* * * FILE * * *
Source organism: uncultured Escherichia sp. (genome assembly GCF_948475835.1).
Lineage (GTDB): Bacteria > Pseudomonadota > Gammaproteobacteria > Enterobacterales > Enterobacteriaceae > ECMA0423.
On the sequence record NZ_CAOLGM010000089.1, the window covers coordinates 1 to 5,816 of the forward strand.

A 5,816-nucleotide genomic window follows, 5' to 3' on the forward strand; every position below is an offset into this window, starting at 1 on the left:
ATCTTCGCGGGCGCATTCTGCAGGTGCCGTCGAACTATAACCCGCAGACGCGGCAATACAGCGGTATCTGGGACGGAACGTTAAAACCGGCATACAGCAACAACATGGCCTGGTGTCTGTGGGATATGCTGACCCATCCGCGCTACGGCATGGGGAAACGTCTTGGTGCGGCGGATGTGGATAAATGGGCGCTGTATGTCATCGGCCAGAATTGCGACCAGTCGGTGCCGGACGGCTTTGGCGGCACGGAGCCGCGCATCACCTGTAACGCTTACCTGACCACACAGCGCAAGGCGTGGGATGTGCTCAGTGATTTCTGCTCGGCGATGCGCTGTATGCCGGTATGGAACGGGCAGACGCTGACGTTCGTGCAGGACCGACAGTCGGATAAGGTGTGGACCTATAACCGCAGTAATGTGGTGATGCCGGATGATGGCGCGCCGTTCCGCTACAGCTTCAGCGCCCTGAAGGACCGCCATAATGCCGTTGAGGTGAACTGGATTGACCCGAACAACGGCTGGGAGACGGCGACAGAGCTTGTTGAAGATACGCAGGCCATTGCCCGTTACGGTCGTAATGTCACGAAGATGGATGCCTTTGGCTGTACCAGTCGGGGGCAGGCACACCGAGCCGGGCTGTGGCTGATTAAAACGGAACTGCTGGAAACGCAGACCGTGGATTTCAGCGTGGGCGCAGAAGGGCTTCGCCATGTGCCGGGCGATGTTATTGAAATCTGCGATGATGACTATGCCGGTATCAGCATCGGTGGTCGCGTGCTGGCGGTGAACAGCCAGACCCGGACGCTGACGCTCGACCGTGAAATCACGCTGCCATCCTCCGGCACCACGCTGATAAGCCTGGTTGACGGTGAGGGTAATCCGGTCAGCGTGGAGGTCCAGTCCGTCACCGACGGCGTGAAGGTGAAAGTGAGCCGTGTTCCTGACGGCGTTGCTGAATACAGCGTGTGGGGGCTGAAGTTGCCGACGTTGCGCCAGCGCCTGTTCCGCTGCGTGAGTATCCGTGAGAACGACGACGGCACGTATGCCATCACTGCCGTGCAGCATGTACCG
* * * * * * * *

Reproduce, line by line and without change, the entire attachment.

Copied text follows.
Source organism: uncultured Escherichia sp. (genome assembly GCF_948475835.1).
Lineage (GTDB): Bacteria > Pseudomonadota > Gammaproteobacteria > Enterobacterales > Enterobacteriaceae > ECMA0423.
On the sequence record NZ_CAOLGM010000089.1, the window covers coordinates 1 to 5,816 of the forward strand.

A 5,816-nucleotide genomic window follows, 5' to 3' on the forward strand; every position below is an offset into this window, starting at 1 on the left:
ATCTTCGCGGGCGCATTCTGCAGGTGCCGTCGAACTATAACCCGCAGACGCGGCAATACAGCGGTATCTGGGACGGAACGTTAAAACCGGCATACAGCAACAACATGGCCTGGTGTCTGTGGGATATGCTGACCCATCCGCGCTACGGCATGGGGAAACGTCTTGGTGCGGCGGATGTGGATAAATGGGCGCTGTATGTCATCGGCCAGAATTGCGACCAGTCGGTGCCGGACGGCTTTGGCGGCACGGAGCCGCGCATCACCTGTAACGCTTACCTGACCACACAGCGCAAGGCGTGGGATGTGCTCAGTGATTTCTGCTCGGCGATGCGCTGTATGCCGGTATGGAACGGGCAGACGCTGACGTTCGTGCAGGACCGACAGTCGGATAAGGTGTGGACCTATAACCGCAGTAATGTGGTGATGCCGGATGATGGCGCGCCGTTCCGCTACAGCTTCAGCGCCCTGAAGGACCGCCATAATGCCGTTGAGGTGAACTGGATTGACCCGAACAACGGCTGGGAGACGGCGACAGAGCTTGTTGAAGATACGCAGGCCATTGCCCGTTACGGTCGTAATGTCACGAAGATGGATGCCTTTGGCTGTACCAGTCGGGGGCAGGCACACCGAGCCGGGCTGTGGCTGATTAAAACGGAACTGCTGGAAACGCAGACCGTGGATTTCAGCGTGGGCGCAGAAGGGCTTCGCCATGTGCCGGGCGATGTTATTGAAATCTGCGATGATGACTATGCCGGTATCAGCATCGGTGGTCGCGTGCTGGCGGTGAACAGCCAGACCCGGACGCTGACGCTCGACCGTGAAATCACGCTGCCATCCTCCGGCACCACGCTGATAAGCCTGGTTGACGGTGAGGGTAATCCGGTCAGCGTGGAGGTCCAGTCCGTCACCGACGGCGTGAAGGTGAAAGTGAGCCGTGTTCCTGACGGCGTTGCTGAATACAGCGTGTGGGGGCTGAAGTTGCCGACGTTGCGCCAGCGCCTGTTCCGCTGCGTGAGTATCCGTGAGAACGACGACGGCACGTATGCCATCACTGCCGTGCAGCATGTACCG